At one stage of our Queen Rearing discovery, we used to remove the emerged cell as soon as possible, resulting in a large amount of ‘laying workers’ if the queen failed to return from her mating flight. Now we leave the open emerged cells in the hive until we are ready to check for eggs. It is my opinion that the release of Royal jelly into the food chain, as the workers will clean up the Royal jelly left by the queen, helps to prevent ‘laying worker’ formation in hives where the queen is lost to mating flights. We have noted that some hives will die out waiting for a virgin to return, as others, where we removed the open cells quickly will turn ‘laying worker’ much quicker.
Our general practice
is to harvest the new laying queen and immediately replace her with another ripe cell. Using this practice it is possible to raise a constant supply of queens all summer long. Gaps in replacing queens will result in ’emergency’ queens being produced, which should be avoided at all costs.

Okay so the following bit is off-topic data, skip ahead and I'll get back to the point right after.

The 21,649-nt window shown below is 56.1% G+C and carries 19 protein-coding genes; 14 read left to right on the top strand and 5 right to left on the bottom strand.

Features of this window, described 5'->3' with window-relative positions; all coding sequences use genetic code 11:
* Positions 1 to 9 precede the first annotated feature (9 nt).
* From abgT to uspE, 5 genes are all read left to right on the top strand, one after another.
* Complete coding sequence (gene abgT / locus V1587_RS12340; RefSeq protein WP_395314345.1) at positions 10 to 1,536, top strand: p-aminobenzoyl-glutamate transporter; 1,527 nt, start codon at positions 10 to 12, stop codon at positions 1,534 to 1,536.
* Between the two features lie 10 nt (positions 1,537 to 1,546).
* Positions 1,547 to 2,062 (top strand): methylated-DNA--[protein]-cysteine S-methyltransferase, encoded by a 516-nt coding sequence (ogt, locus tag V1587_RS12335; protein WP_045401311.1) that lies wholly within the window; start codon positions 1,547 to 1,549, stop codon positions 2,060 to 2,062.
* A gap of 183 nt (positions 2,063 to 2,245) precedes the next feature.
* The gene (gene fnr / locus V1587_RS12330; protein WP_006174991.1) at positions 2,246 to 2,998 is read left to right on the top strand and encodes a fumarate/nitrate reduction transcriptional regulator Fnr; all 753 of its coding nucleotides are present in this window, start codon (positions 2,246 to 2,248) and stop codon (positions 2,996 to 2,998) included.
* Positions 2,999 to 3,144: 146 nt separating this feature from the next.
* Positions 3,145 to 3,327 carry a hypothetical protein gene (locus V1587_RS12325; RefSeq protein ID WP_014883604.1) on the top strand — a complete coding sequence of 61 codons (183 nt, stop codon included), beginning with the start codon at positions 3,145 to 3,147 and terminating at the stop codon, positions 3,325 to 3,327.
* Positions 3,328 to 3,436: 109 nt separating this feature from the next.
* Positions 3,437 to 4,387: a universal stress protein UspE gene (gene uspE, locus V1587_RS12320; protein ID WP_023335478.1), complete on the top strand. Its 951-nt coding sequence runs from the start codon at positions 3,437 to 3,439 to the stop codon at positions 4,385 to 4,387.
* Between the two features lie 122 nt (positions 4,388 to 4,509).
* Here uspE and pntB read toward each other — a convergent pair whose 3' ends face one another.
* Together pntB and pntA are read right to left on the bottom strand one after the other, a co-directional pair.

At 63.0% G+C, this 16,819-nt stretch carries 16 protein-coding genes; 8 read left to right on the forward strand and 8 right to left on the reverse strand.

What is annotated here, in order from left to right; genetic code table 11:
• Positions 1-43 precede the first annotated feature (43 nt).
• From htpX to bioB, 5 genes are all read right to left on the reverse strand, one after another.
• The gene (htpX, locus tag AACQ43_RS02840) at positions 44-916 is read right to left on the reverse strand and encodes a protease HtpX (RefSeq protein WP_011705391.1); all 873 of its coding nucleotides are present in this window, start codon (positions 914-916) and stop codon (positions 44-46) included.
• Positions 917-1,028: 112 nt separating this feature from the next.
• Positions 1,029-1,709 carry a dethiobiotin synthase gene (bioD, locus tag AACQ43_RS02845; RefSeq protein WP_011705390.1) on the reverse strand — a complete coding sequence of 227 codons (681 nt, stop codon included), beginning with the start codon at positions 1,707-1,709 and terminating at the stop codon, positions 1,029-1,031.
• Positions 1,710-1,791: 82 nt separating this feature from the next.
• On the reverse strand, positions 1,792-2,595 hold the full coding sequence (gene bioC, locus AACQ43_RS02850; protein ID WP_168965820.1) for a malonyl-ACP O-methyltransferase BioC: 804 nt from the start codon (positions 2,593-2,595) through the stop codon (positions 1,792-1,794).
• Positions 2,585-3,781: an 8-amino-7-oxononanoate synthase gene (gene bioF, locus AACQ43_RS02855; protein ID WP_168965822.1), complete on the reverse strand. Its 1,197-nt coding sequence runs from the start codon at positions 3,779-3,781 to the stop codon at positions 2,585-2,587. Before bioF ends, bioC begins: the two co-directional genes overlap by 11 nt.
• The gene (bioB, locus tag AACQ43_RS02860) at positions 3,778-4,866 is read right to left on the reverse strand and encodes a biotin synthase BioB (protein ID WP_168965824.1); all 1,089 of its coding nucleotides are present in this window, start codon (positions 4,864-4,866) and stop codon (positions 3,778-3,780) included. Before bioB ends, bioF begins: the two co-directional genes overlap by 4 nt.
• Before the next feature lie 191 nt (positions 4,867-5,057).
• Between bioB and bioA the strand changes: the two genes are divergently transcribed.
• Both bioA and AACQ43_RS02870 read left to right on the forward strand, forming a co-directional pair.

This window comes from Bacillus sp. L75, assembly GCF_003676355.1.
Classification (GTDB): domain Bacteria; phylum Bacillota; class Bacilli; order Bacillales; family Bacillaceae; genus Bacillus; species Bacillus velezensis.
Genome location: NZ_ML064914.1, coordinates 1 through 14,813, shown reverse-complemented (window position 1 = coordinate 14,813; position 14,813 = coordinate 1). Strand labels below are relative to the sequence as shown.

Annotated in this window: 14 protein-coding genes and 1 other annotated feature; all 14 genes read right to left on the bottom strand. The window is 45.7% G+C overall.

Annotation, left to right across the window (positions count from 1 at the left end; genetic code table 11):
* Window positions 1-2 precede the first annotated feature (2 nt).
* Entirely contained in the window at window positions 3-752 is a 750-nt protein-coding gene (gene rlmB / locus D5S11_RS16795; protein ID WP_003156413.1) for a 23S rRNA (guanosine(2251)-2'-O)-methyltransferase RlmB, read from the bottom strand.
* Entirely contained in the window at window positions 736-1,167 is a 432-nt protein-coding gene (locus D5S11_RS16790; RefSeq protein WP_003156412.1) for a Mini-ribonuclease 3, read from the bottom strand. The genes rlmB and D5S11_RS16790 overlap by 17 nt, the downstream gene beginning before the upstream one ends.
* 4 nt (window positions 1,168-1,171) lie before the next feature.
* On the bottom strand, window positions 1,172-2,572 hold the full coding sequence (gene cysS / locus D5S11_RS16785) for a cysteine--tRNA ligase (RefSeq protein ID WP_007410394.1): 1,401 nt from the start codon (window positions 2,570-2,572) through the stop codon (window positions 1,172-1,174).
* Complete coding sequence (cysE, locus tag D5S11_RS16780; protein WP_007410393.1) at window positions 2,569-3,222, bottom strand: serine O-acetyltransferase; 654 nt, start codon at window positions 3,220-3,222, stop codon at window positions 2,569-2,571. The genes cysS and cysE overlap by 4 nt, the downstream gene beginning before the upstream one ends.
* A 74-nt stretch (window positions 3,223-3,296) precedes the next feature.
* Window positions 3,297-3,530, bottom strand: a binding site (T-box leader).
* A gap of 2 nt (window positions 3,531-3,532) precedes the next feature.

An old wives tale states that “incoming queens will destroy any cells being produced”, this is incorrect. Only incoming virgins will do that job. Mated queens will get down to the job of egg laying so any cells already in production will be allowed to progress, ultimately the virgin emerges and kills off the queen recently introduced. So in all cases of transferring queens ensure that cells have not been started in the recipient hive.